"Travel is fatal to prejudice, bigotry, and narrow-mindedness, and many of our people need it sorely on these accounts. Broad, wholesome, charitable views of men and things cannot be acquired by vegetating in one little corner of the earth all one's lifetime"-MARK TWAIN

Tuesday, May 31, 2016

Pipe Springs National Monument.


We took a different route to the North Rim this time.  Rather than going back through the East tunnel and down through Kanab, UT; we went westward, then South and East back across the Arizona Strip.  The Strip is a high arid place better known nowadays as the home of the Mormon sect that still practices plural marriage.  Colorado City being its center about half way between Hurricane, UT and Fredonia, AZ; right on the state line.

Between Colorado City and Fredonia, we happened upon Pipe Spring National Monument. Another place to visit, and pick up another pin.

The Pipe Springs area has been inhabitated for centuries, most recently by the Paiute Indians before the white man came.  It is an important site in early Morman history, first visited by a Jacob Hamblin in 1858.  John wesley Powell used the springs as a supply stop while exploring the area, as well as many others.  An early Paiute shelter called a Kahn.

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In 1863 James Whitmore acquired title to 160 acres surrounding the spring and started a settlement with dugout homes, corrals, orchards, and herds of livestock

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A restored dugout home.

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I liked the patterns in the glass of the reproduction windows.

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Whitmore was killed by Indians and the Mormon Church purchased Pipe Spring from his widow.  A gentleman named Anson Winsor was sent by Brigham Young to oversee the herds of cattle owned by the Church that were herded there.  He built a fortified house over the spring that became known as Winsor Castle. The ranch prospered for many years before being sold by the Church in 1895.  It was also the site of the first telegraph office in Arizona, connected to Salt Lake City and the Church by the Deseret Telegraph Line.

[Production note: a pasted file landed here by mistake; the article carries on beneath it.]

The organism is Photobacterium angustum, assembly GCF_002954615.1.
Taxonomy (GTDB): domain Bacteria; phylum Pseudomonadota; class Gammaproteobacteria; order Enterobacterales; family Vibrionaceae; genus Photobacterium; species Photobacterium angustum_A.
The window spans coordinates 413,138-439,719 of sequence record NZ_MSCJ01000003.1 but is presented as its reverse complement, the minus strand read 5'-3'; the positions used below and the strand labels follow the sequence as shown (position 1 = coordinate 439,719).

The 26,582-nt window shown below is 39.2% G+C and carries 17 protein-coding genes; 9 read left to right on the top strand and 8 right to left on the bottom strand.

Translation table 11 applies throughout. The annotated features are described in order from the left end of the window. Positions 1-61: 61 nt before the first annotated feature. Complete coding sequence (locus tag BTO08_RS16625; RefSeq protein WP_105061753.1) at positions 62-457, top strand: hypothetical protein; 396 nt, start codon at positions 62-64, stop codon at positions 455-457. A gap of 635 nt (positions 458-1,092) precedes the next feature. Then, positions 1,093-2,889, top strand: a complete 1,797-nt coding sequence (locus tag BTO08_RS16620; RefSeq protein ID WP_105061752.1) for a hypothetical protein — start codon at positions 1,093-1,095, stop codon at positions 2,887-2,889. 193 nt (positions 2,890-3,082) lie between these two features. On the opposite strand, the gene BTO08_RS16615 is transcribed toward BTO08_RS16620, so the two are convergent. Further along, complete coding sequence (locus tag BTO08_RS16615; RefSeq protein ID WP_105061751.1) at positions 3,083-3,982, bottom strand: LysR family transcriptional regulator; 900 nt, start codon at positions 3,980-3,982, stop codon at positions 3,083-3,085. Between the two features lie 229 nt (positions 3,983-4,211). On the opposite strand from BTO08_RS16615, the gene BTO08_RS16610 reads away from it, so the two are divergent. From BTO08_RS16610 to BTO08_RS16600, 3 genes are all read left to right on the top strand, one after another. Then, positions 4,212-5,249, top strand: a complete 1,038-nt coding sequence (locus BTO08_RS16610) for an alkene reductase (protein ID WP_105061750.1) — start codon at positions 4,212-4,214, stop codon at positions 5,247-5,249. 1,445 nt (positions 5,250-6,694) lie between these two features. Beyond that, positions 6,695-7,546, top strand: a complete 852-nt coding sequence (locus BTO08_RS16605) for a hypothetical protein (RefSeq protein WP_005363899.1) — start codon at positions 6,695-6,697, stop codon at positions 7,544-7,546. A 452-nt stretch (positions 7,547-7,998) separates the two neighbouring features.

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Pipe Spring still flows from within it’s walls.

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Keeping two ponds filled to provide irrigation, and water for livestock.

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From 1895 till 1923 Winsor Castle was more or less a roadhouse.  Serving the neads of the locals, as well as the traveling public.

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Pipe Springs made for a nice stop on the way to the North Rim of the GC.  I always like to learn a little more western history….jc


  1. Loving your travels. I need to get back up to the Arizona strip - it's a unique piece of land.

  2. Another one of my favorite places, lots of interesting history. I stayed at a campground near there, forgot name. Think it was tribal run.

  3. Nice stop...digging that glass too!

  4. Nice stop...digging that glass too!

  5. Another terrific Find...and great History lesson..I've got it bookmarked...thanks for sharing...Horst sends


Thanks for looking, and comments are welcome.